I started this lesson talking about the meaning behind it more so than the steps we would go through to get there. I introduced my students to the Native American symbolism of a butterfly. According to Native American legend, if you capture a butterfly and whisper a wish to it. Upon its release, it will fly your wish up to the heavens. As a teacher at a Catholic school, I then steered this in the direction of prayer instead of wishes. Though, this lesson could easily be adapted for a public school setting and use hopes, dreams and aspirations instead of prayers. I explained how we would start by creating watercolor paintings to be used as our origami paper. We would then write down our prayers, special intentions or anything weighing on our hearts and minds onto the dry painting before transforming them into origami butterflies as a class for an "all school" art display (I say "all school" because I only teach 4th-8th grade students, and the origami steps might be too tricky for the younger kids).
With my 4th and 5th graders, we started our paintings by learning a little bit about Wassily Kandinsky and non-representational art. They each made non-representational watercolor paintings on typing paper that I had precut into squares for the origami. They started by tracing random objects (mostly rolls of tape, cups and various small storage containers) with a pencil and then painted this with watercolors. I encouraged them to get down large areas of color inside the drawn shapes first and then to add smaller lines and details on top of this. My older kids were just asked to make a non-representational painting using layering of shapes and lines with the watercolors. We made the paintings soley for a pop of color and interest to the butterflies, but you could also teach a lesson about using painting as a form of therapy and tie it into the prayers and/or wishes and hopes.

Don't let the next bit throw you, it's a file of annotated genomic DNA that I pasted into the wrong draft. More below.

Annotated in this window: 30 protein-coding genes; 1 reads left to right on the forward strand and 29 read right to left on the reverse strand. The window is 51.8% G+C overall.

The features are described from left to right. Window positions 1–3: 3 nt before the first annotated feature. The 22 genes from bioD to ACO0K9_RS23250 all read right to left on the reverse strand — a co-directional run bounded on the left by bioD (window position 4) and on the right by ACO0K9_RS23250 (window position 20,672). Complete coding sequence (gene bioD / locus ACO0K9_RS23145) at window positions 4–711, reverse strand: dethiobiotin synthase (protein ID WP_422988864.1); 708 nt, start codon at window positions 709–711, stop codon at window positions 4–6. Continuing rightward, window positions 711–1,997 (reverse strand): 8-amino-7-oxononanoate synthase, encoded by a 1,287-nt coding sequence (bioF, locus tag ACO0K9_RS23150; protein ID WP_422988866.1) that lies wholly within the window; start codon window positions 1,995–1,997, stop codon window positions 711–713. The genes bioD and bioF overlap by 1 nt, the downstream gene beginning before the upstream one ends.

|My example painting|
|This prayer is special to our students and parish, as it was written by Fr. Bob, our priest who passed away this year|
In order for us to make origami together, I opted for using a YouTube video tutorial, pausing between each step, demonstrating that step myself and then going around to offer assistance to any student who needed it. Luckily, each class had a few origami gurus who would also help out their struggling classmates.
|I strung/taped these ones to rulers and wedged them in the corners of our drop ceiling for easy display purposes|